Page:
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A tale of San Diego

    The Spreckels Organ Pavilion in San Diego’s Balboa Park was built for the 1915 Panama-Cali­for­nia Exposition. Behind the arched roll-up door at the right is a huge pipe organ.
    Variable-color floodlights illuminate the Botanical Building, built for the 1915 Panama-California Exposition, at the end of the reflecting pond in San Diego’s Balboa Park.

SAN DIEGO » If you’d visited San Diego’s Balboa Park in the past 79 years to climb the handsome California Tower and look for reminders of 1915 — well, never mind. You couldn’t.

Although the tower is the park’s most widely visible structure — and its most obvious artifact from the 1915 Panama-California Exposition — its interior was closed to the public in the 1930s for reasons that are no longer clear. But now, as San Diego celebrates the expo’s centennial, the 200-foot-high tower is open again (to paying customers).

And even if you don’t sign up for the climb, you’ll see reminders of 1915 throughout the park’s core area.


The California Building (which includes the tower) was the centerpiece of the 1915 expo, and its exterior has become emblematic of the city. Its interior is home to the Museum of Man (special exhibitions in 2015: monsters, beer and instruments of torture). The building features a colorful tiled dome, an elaborately ornamented facade and St. Francis Chapel, a nondenominational chapel that’s mostly used for weddings. As for the tower, daily 40-minute tours (weather permitting) started Jan. 1. Museum admission is $12.50 for adults, plus $10 for the tower tour. Info:

The Botanical Building is a domed indoor-outdoor temple of redwood lath, fronted and reflected by a stately lily pond. The gardens inside feature cycads, ferns, orchids, palms and scores of other plants. It’s free but it’s closed Thursdays and holidays. (Among its neighbors: the San Diego Museum of Art, which looks like an expo building but isn’t; and the Timken Museum, which looks like a Modernist interloper from 1965 and is.)

The buildings now known as the Casa de Balboa, the Casa del Prado and the House of Charm went up along the Prado promenade in 1915 as temporary structures, mostly of wood and plaster. They were supposed to be leveled soon after the fair closed, but people kept finding reasons to keep them (including another expo in 1935).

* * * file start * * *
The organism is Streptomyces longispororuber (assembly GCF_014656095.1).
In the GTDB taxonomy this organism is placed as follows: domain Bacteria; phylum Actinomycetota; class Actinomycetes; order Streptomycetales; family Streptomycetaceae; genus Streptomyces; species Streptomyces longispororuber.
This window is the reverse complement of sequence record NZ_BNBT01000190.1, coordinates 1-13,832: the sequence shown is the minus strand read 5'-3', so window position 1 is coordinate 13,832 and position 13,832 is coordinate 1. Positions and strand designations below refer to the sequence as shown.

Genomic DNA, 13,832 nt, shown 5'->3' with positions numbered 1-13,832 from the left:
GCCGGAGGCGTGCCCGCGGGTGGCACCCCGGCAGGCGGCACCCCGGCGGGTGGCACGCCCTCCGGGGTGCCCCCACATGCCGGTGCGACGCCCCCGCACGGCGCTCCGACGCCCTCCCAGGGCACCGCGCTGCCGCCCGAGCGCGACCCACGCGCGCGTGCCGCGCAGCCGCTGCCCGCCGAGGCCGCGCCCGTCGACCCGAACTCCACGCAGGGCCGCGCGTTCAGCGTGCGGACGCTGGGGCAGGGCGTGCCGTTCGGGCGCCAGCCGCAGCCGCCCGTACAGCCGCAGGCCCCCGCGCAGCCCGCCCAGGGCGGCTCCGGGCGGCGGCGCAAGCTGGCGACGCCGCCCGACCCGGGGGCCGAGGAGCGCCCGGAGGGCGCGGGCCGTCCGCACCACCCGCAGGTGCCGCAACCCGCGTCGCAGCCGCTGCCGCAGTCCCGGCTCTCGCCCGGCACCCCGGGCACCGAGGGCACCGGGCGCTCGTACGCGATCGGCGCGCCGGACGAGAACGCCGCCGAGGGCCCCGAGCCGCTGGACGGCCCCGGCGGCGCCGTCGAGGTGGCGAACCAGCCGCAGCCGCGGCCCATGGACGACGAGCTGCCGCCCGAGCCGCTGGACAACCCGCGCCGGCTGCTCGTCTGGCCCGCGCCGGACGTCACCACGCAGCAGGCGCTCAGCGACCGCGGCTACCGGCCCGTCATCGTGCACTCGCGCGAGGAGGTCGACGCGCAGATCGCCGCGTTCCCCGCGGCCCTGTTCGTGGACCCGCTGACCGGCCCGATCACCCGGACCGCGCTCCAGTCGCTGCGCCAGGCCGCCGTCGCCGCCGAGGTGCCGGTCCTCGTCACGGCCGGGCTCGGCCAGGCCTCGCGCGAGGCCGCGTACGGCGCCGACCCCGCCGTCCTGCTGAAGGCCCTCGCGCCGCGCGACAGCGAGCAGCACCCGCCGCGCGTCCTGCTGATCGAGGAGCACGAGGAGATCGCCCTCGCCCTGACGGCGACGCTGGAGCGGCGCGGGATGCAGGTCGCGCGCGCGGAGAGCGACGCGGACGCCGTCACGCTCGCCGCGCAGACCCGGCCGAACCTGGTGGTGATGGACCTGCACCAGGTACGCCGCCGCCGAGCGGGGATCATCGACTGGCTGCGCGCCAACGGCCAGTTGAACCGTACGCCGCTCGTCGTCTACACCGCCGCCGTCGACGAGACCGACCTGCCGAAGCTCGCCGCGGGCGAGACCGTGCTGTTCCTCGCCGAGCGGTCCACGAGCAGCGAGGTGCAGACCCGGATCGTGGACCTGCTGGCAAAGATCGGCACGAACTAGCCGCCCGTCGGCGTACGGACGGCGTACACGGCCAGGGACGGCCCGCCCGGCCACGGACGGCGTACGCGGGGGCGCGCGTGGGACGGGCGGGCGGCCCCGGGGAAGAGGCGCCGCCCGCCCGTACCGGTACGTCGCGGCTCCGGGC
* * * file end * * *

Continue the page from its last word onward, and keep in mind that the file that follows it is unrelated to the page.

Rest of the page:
For more about centennial events:

To read more: "Balboa Park and the 1915 Exposition," by Richard Amero.

Since 1967 a group called the Committee of One Hundred has raised funds and support for their reconstruction. Now, with the House of Hospitality, they house dozens of cultural enterprises, including the Museum of Photographic Arts; a model railroad museum; youth performing arts organizations; the Mingei International Museum, which focuses on folk art; a visitor center; and the park’s premier restaurant, the Prado, whose cuisine might be described as "global eclectic."

The San Diego History Center (in the Casa de Balboa) has organized two exhibitions: "San Diego Invites the World: The 1915 Expo," to run from Saturday to March 31, 2016; and "Masterworks: Art of the Exposition Era," running through Jan. 3. The center is also screening a 30-minute documentary, "Balboa Park: The Jewel of San Diego," usually at 11 a.m. and 1 and 3 p.m. daily. Call 619-232-6203 to be sure.

The Spreckels Organ Pavilion includes the Spreckels Organ, one of the world’s largest outdoor organs, with 4,530 pipes. At 2 p.m. every Sunday, there’s a free hourlong organ concert. Just about any time, the pavilion’s seats give you a chance to sit and relax.

The San Diego Zoo, now a 100-acre landmark ( with a sibling San Diego Zoo Safari Park near the northern end of San Diego County, was conceived during the second year of that first expo. Its first animals, including a bear named Caesar, descended from a group that was displayed along the San Diego expo’s Isthmus midway in 1916.

Cabrillo Bridge, designed as the expo’s grand entrance, is a concrete span of seven arches over Cabrillo Canyon and California Route 163. It was closed to cars for seismic upgrades and other repairs in early 2014 but is now open to pedestrians, cyclists and cars approaching from the west on Laurel Street.

Christopher Reynolds, Los Angeles Times

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